Geolocation is the technique of determining a user’s geographic latitude, longitude and, by inference, city, region and nation. There are a number of ways to do this: one of the common ones discussed on the internet (according to a Google search for “geolocation”, as we all know Google is the Answer) is geolocation via IP address. The kind I’m interested in is much more accurate: geolocation via GPS device.

I want to be able to know where I am. I want this for a lot of reasons, most of them geeky rather than actually reasonable. However, it would be nice to offer more specific statistics on where my pictures are actually taken with fine grain granularity that a GPS can offer. Additionally, some of my alternative projects – cell based geolocation and the like – could benefit from actual coordinates on which to base everything from restaurant locations to searches. Openguides is, in particular, one area that could benefit from this.

I want something that works over bluetooth. My laptop and phone both speak bluetooth, and something with an actual display is out of my price range, for the most part, so I want something I can use my phone to get data out of. (USB / serial obviously doesn’t work for that.) From what I understand, most GPS devices which support NMEA are going to work okay for communication, as there are tools out there which support them. (Whether I can get the thing to talk over bluetooth is a different concern, but one I’m becoming more proficient at every day.)

For a long time, all I could find for Bluetooth GPS devices were 200-250 USD and up. However, while discussing it with someone in #mobitopia on Freenode, I found the Delorme Bluelogger, a Bluetooth GPS device for $150. Matt already posted about our discussion, but I hadn’t yet.

I have some cash left over from Christmas, and I know that I almost never actually buy anything for myself. So, I’m going to splurge, and I’m going to get it. I’m going to learn to use it, and I’m going to do all kinds of neat things with it. Plans include:

  • GPS Annotation of Photos – This rolls into my photo annotation project, and is part of the reason I was keen to get it done: I want to actual have some fun queries for normal people (rather than just RDQL-aware people) over my photos.
  • Location Based Description of things for Openguides – Describing where things are with GPS coordinates allows searches by distance. Once I have that, the guide allows more niftyness.
  • Association of Cell IDs to Geo locations – Tied to the previous, this allows me to know where I am based on a Cell ID: Useful for “what’s nearby”, as well as useful for the general “where are you” that I like to be able to do – with just my cell phone.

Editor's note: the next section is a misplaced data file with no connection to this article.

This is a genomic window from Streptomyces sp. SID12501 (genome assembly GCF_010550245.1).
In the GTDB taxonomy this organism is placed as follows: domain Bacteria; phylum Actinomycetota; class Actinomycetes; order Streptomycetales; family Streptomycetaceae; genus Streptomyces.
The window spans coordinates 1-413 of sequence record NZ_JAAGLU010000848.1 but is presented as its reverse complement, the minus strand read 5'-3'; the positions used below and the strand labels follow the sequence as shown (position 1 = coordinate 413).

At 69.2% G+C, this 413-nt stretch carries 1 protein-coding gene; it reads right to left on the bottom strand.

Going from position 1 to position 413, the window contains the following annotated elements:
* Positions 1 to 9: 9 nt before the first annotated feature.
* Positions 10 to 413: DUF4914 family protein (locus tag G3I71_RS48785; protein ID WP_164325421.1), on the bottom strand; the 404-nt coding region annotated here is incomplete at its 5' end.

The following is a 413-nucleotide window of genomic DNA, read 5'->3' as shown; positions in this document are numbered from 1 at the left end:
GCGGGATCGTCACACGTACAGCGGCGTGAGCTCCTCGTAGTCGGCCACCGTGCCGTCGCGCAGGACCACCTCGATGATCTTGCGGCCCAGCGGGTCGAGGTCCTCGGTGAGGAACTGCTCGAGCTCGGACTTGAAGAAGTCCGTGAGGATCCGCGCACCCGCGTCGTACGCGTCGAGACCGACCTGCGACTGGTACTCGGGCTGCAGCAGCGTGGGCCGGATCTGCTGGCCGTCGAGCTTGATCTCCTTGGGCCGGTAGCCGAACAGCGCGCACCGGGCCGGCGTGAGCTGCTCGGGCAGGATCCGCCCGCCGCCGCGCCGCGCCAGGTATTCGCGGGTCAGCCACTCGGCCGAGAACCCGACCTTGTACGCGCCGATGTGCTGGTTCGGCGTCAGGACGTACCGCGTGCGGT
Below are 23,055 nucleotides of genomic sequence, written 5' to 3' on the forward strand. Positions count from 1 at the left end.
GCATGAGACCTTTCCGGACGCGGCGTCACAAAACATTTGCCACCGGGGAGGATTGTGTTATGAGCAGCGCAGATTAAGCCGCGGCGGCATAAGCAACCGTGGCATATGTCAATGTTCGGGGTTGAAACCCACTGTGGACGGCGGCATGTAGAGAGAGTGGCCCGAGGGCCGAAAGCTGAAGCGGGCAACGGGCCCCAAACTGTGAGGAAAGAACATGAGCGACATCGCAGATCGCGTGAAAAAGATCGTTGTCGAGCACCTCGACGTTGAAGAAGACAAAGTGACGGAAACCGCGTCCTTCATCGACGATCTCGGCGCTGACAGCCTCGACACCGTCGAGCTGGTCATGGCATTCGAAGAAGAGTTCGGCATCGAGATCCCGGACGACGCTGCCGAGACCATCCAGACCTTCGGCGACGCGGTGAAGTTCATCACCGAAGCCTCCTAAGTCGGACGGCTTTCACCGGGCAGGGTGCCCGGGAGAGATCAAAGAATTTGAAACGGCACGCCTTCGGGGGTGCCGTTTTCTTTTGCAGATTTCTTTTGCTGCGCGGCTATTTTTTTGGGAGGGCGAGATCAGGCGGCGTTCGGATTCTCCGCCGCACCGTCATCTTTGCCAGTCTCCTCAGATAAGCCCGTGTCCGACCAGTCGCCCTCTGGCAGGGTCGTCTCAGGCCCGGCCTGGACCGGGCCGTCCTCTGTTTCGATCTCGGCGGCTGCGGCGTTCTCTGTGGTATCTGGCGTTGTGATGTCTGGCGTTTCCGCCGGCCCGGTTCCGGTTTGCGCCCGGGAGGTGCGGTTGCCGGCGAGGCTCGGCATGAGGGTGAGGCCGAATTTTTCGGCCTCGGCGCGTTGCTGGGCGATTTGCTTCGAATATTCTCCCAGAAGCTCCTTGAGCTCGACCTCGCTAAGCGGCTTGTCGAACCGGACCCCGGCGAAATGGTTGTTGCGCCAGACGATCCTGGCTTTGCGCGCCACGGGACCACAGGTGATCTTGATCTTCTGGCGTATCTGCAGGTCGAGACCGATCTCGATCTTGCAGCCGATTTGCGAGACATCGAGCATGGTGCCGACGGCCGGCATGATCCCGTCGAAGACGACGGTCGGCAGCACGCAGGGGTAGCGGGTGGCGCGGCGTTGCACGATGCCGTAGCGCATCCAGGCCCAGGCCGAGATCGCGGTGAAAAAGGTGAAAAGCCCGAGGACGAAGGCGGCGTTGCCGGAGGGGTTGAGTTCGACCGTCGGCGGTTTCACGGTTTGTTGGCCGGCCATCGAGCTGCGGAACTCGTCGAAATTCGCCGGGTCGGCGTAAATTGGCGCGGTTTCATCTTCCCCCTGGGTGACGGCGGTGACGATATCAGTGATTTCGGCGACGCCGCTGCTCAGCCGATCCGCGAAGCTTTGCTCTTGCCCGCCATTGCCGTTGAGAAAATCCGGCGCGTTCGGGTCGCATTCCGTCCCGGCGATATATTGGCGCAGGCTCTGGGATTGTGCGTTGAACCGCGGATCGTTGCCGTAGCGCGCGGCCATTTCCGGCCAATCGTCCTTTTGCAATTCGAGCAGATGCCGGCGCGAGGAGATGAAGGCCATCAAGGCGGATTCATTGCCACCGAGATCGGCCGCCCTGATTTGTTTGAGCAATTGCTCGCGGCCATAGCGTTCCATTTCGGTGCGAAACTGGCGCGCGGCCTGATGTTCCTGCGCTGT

All in all, some of the apps I have in mind seem nifty, some geeky, some just demonstrative of something bigger. Some are RDF related, some are just fun. The Bluelogger seems like a decent tool to achieve everything I need to.

3 Responses to “Geolocation”

  1. kasei Says:

    When I started work on this sort of thing for my photo annotations, I began with the Census Bureau’s U.S. Gazetteer Files. I used the ZIP Code file, but the Places file might work just as well. I imported all of this into a database, and wrote a few lines of code to give me back a place name given the distance from a specific lat/long.

    Be aware, however, that there are lots of places that aren’t in those Census data files. I’ve resorted to entering problem spots by hand, but scouring for more sources of data might be best in the long run. (Maporama has been invaluable in pinpointing out-of-the-way places, like Girdwood, AK).

    Exporting all of this data as RDF might be nice, but practically, I’ve found that it needs to be in a database meant for this type of querying, and I’m not sure any of the existing triplestore/query engines are up to the task just yet (i.e. no redland-mysql love here). Also, using mysql’s r-tree support might benefit a query engine here, but I haven’t looked into that much just yet.

    Good luck with this project. If you approach this with the same energy as you’ve done with past projects, I’ll wait expectantly for some amazing results!

  2. Andy Armstrong Says:

    Bear this in mind: digital cameras record a timestamp with every photo taken and GPS units store their track data with timestamps. What that means in practice is that, if you sync the clock in the camera with the GPS, you can wander around with a digital camera and GPS taking pictures as you go and then later on you can work out where the pictures were taken by comparing the timestamp on the image with the timestamped location data from the GPS.

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